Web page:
Divine Fixer

by Joanie Butman


We had our first social at Bible study last week, where we share coffee and treats while getting acquainted away from our studies. A group of women never lack for conversation, so our leader reigned us into one discussion by posing this question, “Is there something in your purse that would reveal something about yourself?” It elicited a variety of interesting responses. I thought about the contents of my bag and wondered what I might share…the ever-present screwdriver because as a fixer you can never be too prepared? Encouraged by another member’s response, I revealed the sobriety chip given to me by a fellow ‘inmate’ when I left rehab a few years ago. I explained that I keep it close to remind me that with God, it isn’t who you were that matters; it’s who you are becoming.* It’s a reminder of what He’s done for me the moment I chose to surrender to His care as my Divine Fixer.


That said, I’d never consider wearing it around my neck. My cross necklace is more attractive while serving the same purpose. As I considered this, I recalled a long-ago conversation with my atheist father-in-law regarding that signature necklace. Sitting down to dinner, he stunned me with his directness, though I shouldn’t have been surprised as it wasn’t the first time. Let me preface this with the caveat that the cross I was wearing was not the size of something you’d see on P. Diddy. I thought it was pretty innocuous. In fact, I didn’t think about it at all for that matter. Anyway, the exchange began:

“Does wearing that cross make you think you’re better than me?”

The Colonel was known for dropping conversational bombs, but they never ceased to catch me off-guard. Since they were usually delivered during cocktails, his comments became known as cherry bombs. I believe they were launched to ignite conversation, and they never failed to deliver. Reeling with shell shock, I responded,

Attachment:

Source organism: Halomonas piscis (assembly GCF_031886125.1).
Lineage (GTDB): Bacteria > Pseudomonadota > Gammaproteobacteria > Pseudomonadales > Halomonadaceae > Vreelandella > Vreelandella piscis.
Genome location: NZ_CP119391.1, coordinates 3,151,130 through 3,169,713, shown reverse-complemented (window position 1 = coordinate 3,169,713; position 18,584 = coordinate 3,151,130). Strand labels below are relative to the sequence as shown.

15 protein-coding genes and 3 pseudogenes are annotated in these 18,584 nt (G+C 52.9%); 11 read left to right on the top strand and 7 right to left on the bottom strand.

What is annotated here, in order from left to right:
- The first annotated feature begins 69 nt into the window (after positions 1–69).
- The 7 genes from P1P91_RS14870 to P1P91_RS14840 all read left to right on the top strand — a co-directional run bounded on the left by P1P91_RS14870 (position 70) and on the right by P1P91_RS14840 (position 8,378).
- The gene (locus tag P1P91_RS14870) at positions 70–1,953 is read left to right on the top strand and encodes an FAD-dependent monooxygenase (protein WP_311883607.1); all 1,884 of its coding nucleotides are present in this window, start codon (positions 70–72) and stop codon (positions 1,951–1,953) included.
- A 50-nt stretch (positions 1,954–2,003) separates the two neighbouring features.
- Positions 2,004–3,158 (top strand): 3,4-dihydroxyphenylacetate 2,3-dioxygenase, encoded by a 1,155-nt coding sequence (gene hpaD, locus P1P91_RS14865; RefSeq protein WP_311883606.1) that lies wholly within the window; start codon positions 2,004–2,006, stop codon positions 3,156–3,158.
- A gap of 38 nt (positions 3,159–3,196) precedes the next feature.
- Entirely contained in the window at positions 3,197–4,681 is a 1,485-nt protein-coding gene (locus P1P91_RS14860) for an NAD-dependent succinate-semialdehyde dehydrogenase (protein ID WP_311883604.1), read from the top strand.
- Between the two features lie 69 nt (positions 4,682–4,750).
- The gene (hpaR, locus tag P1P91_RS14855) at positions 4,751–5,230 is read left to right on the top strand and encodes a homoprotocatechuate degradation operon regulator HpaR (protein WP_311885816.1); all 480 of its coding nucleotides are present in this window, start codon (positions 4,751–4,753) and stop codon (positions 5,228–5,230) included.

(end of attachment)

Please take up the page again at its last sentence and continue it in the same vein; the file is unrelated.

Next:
“No. Does it make you think that I think that I’m better than you?”



Surprised by his candor and uncharacteristic brevity, I replied, “Hmm. Interesting. I’ve always thought the exact opposite. I wear it as a constant reminder that I’m not. I see the cross of Christ as the great equalizer. Jesus died for everyone, and His grace is given freely to all. Our salvation doesn’t depend on what we do but on what He did. Christ doesn’t judge us in comparison to others and neither should we. However, with all that said, I would say that the cross I wear does define me much like your uniform did when you were in the service. There is a value system attached to that symbol. That doesn’t mean everyone who dons one lives up to it 100% of the time any more than a uniform guarantees a quality of conduct commensurate with what it represents.”


Luckily, at that point the waitress arrived to take our dinner order. Divine intervention for sure. The conversation ended there, but I should have added that I would hope my Christianity would be defined more by my actions than by my choice of jewelry. We may not all display them around our necks, but we all wear our beliefs on our sleeve to some extent because they should be obvious by how we choose to live our life. Despite the awkwardness of the exchange – or maybe because of it – that discussion stuck with me because it made me reflect more deeply on exactly what the cross means to me. Is it a decoration or declaration?

More importantly, every time I choose to wear that necklace now, it’s with a renewed appreciation for what it represents and with enormous gratitude that it isn’t my behavior on which my salvation rests but Christ’s. That cross doesn’t define who I am, but whose I am. The screwdriver I carry in my purse may come in handy from time to time, but it could never fix the brokenness that only Christ can mend.

* Liz Curtis Higgs (2004). “Bad Girls of the Bible: And What We Can Learn From Them”, p.165, WaterBrook